Actually, spelling out the real problem—why kids binge-drink and engage in other destructive behavior—is what really needs to be addressed, not looking for piecemeal responses to the symptoms of a bigger problem. But as far as that 21-age limit goes,

“We want to encourage an honest and constructive dialogue among educators, lawmakers, parents and students,” Duke President Richard H. Brodhead said. “If what we are doing now doesn’t work, then we have an obligation to ourselves, and to society, to explore what might.”

So, put down your wine glass and offer your thoughts on this issue.

(Image © Zillow Blog)

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Benjamen R. Meyer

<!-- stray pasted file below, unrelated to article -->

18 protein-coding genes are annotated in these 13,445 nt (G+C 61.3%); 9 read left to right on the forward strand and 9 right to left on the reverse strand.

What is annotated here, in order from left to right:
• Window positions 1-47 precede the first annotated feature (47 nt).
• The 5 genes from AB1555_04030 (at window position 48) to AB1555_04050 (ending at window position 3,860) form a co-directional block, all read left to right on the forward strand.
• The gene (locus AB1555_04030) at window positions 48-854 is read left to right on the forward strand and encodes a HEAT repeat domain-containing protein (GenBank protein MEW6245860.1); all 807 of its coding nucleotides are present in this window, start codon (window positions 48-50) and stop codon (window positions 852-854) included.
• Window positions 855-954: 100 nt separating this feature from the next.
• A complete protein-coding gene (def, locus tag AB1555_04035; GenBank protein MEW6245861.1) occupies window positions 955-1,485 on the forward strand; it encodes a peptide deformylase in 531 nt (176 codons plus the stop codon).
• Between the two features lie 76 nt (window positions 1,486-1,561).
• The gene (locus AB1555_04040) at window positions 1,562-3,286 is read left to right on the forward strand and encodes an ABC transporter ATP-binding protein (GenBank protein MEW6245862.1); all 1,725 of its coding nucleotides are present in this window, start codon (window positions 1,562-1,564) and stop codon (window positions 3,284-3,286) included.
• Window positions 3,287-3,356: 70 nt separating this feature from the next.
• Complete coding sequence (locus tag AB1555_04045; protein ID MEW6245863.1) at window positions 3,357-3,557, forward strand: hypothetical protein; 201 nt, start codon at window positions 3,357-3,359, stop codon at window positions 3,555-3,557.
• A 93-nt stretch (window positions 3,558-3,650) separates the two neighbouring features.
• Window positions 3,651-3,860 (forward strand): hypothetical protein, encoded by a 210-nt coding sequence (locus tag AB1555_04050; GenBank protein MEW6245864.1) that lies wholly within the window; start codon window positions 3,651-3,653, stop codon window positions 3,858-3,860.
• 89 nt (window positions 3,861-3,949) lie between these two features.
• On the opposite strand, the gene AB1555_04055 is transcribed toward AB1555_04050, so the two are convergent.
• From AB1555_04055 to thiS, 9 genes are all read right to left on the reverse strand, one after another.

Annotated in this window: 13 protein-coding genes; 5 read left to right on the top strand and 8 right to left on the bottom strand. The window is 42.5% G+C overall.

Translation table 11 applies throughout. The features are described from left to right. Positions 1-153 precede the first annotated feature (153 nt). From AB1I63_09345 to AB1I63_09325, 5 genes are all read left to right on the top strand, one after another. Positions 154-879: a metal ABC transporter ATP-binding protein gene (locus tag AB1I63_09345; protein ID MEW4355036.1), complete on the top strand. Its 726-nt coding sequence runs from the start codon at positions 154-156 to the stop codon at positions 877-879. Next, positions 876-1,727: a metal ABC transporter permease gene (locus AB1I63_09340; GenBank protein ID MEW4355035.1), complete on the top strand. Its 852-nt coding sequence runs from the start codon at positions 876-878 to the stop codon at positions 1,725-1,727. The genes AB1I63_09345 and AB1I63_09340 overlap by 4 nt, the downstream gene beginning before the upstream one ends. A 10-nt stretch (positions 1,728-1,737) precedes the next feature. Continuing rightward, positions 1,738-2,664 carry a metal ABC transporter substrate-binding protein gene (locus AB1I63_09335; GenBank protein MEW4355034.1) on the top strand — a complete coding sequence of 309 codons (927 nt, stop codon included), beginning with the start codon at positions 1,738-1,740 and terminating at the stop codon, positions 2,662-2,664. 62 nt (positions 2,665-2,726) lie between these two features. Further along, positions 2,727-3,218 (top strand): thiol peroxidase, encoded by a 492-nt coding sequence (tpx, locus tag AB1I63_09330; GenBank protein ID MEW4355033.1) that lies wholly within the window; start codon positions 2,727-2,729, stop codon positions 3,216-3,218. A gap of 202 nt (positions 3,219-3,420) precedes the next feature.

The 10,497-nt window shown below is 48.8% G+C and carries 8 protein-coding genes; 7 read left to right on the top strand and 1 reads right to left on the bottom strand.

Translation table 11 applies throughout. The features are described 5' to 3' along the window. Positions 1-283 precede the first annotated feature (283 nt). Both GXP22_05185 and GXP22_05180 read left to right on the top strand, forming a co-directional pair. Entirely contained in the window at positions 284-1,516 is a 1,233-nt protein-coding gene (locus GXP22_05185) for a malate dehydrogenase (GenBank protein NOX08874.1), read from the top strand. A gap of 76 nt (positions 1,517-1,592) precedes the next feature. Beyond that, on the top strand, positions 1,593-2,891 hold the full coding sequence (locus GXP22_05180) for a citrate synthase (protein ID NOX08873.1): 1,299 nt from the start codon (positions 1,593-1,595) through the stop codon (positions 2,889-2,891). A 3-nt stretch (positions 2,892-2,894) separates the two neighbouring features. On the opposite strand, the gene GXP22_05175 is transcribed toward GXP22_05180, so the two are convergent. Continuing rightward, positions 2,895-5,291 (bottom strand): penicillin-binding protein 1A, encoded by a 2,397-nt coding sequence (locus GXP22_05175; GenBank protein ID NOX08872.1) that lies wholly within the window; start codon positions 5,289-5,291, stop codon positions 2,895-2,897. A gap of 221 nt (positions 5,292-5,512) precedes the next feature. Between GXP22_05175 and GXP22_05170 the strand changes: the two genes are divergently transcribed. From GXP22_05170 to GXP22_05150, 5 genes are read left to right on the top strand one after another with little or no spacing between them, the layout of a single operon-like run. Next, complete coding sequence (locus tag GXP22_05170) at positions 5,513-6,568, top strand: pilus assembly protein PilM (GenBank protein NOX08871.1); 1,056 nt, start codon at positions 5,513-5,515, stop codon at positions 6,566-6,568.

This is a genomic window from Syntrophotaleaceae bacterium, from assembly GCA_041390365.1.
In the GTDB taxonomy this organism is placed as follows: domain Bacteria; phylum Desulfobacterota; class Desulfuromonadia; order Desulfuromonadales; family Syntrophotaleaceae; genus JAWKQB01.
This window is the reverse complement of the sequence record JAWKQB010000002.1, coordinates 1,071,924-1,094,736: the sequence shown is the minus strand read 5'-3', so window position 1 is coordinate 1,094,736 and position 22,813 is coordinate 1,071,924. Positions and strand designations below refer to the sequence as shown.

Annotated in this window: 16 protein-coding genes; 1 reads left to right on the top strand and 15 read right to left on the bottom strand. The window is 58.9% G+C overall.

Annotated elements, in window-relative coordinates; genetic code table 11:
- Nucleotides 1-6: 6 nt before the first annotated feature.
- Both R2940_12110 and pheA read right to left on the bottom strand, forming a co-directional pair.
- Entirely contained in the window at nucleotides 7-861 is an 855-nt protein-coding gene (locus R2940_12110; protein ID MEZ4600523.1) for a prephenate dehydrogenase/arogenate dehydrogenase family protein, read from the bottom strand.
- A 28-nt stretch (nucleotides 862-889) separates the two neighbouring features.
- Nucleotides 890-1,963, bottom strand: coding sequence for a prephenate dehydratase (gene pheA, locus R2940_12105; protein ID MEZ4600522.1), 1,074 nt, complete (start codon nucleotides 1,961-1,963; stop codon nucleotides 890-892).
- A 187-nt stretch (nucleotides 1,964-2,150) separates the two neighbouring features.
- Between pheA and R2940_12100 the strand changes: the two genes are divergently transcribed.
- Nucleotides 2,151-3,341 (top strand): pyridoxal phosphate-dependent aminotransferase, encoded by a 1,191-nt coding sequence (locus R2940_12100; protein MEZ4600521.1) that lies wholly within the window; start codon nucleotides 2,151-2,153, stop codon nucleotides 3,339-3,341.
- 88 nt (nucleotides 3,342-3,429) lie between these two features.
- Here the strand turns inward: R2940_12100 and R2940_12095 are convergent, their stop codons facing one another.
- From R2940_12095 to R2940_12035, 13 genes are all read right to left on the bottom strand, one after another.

Lowering the drinking age would probably be a really good thing. Why? A lot of the underage drinking is done out of either peer pressure or rebellion. The peer pressure is a hard one to alleviate, but it can be done _in time_ - it won't happen over night. But the rebellion side of it could really be thwarted by simply making it legal. Of course, there is also another issue - and one the presidents of these colleges and universities are likely thinking more about - by lowering the drinking age you now enable parents to be able to teach their children to drink responsibly before they get to college (suppose the parents can even drink responsibly themselves!); but this creates two things - (i) a whole new support system for teaching kids about drinking, and (ii) it removes that kind of burden on schools, who are then put in the position of having to report them to the authorities if they find out. Honestly, I think we do need to lower the drinking age all the way down to between 5 and 10 years of age; but not do so overnight - in a planned and stepped method (e.g. 21->18->16->14, etc.). I think we'll see a rise in problems at the start (due to kids going out and drinking just because they now can - also another big killer of 21 year olds!), but as time progresses, things will calm and the end result should be a lot lower than things are currently. Yes, you'll still have some kids from homes where parents forbid alcohol going out and doing the same stupid stuff, but there'd be a lot less of them, and in time - they'll have a lot more peers joining in who know how to drink responsibly. Think about it - if you lower the drinking age, then you'll get the kids that behave well out being able to participate as those peers and encourage less drinking too, where as right now - it's just the kids that don't behave well out there, pressuring each other to drink more and more. Any how...some points to ponder.